Very different to now in most places. I grew up in a cul-de-sac at the edge of a village and we roamed on and around the main green on the estate, but then off on bikes to the woods across the road and into the village. I think if I was a parent there now I’d still let him do what we did at the same age as safety is just the same, but nowadays you just never see children playing out there – when we were children, there would be loads playing out every day.

      It’s definitely hard to know when’s right for each child.

  3. My husband works 2 jobs on weekdays. Its so sad. But he is okay about it now. Before he cries a lot. He still spends much time with me and saly we dont have relatives for him to go to. #mmwbh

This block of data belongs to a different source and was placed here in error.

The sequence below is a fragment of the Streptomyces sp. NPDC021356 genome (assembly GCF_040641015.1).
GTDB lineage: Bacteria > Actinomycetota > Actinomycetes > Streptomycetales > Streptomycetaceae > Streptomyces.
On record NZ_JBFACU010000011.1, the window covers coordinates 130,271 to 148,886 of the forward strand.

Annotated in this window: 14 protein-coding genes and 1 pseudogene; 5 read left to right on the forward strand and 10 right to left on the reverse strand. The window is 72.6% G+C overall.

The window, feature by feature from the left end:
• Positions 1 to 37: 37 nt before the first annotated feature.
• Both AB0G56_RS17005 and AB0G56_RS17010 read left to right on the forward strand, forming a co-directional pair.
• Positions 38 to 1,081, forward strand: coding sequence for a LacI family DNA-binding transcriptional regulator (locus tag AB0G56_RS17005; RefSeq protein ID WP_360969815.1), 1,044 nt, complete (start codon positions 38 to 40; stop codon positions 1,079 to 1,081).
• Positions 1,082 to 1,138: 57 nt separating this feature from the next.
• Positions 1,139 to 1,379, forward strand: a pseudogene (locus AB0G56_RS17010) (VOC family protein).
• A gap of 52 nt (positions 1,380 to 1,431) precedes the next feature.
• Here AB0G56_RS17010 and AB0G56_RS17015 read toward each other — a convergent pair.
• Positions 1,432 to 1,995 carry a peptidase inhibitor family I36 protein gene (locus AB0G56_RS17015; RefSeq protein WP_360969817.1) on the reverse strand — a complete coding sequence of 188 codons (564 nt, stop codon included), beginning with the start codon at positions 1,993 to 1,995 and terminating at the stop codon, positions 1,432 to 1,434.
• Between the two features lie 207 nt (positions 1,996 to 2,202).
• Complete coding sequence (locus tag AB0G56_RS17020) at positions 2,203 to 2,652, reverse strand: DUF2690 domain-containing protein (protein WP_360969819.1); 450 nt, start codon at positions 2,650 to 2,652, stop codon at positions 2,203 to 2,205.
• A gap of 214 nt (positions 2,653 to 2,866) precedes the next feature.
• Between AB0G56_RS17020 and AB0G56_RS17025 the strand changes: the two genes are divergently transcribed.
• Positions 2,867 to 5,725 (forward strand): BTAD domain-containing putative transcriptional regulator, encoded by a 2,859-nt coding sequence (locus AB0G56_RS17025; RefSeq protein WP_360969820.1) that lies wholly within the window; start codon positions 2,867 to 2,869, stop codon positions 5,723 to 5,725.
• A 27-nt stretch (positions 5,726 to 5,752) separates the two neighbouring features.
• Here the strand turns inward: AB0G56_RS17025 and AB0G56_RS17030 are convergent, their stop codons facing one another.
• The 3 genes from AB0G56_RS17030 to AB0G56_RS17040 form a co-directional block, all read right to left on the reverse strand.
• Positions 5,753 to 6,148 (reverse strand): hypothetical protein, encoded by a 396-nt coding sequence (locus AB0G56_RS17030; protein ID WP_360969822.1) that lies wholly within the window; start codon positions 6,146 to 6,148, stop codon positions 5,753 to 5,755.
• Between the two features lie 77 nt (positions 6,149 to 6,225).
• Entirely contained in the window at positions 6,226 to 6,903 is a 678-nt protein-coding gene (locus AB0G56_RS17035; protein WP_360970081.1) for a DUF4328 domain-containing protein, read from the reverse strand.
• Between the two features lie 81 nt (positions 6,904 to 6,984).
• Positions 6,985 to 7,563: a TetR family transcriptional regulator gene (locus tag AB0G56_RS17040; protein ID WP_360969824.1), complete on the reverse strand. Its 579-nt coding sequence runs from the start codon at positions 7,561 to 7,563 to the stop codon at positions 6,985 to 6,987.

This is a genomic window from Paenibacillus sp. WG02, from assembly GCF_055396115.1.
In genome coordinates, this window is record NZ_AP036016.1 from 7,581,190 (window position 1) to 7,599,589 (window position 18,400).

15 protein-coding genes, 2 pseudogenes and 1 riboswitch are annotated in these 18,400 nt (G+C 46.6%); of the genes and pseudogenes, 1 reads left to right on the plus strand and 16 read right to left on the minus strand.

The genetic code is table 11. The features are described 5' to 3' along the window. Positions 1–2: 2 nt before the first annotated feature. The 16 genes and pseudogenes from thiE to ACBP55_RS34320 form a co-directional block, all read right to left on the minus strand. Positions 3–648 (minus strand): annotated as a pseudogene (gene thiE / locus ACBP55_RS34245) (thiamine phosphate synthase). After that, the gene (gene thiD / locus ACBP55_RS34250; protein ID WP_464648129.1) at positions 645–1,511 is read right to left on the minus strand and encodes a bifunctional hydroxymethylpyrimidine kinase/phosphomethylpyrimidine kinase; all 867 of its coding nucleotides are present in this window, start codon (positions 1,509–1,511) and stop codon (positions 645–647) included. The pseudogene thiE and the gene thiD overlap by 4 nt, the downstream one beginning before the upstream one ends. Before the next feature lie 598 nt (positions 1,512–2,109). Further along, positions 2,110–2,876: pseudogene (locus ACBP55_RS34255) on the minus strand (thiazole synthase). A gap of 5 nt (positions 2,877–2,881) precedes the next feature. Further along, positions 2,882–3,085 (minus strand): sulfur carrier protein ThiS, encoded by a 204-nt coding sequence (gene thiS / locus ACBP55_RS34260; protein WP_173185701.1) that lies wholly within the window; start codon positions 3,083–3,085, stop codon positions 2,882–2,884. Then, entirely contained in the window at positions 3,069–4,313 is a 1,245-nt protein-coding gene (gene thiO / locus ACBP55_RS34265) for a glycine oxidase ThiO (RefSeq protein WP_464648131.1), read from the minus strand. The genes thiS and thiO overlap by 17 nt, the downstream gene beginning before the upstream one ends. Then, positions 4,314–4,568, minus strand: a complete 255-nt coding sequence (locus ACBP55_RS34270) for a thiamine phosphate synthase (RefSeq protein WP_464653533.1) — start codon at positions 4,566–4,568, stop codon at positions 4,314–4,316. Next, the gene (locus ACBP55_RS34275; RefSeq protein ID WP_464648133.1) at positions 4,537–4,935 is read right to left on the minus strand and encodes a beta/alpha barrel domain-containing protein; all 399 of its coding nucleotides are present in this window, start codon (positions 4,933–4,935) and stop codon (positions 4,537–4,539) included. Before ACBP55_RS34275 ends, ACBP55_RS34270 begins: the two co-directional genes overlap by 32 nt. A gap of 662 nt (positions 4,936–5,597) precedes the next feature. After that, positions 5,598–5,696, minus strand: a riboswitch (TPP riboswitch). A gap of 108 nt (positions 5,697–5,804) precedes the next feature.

1. I think once they’re in a routine, they’re fine with it. N gets more upset when all’s been well in one routine during winter, and then come better weather it changes again. He settles pretty quickly, so hopefully that’ll continue. His cousins were just the same when they were younger too.

  4. How wonderful growing up on a farm. I would, and my kids would love that and the freedom it brings.

    1. It’s a great life for kids growing up on a farm (although I think with a boy, closes down the options for doing something else with their life as farming gets ingrained – would have been a bit easier having a girl to avoid the future school/college discussions with my OH!). And brilliant for freedom of outdoor play without worrying about safety aspects people get concerned about in cities.

  5. Monkey would love a day in N’s shoes/wellies I think! He’s happy with me, but as he doesn’t see much of Daddy P at all, as soon as there’s a chance to be with him he’s off! Something us Mum’s just have to accept I fear.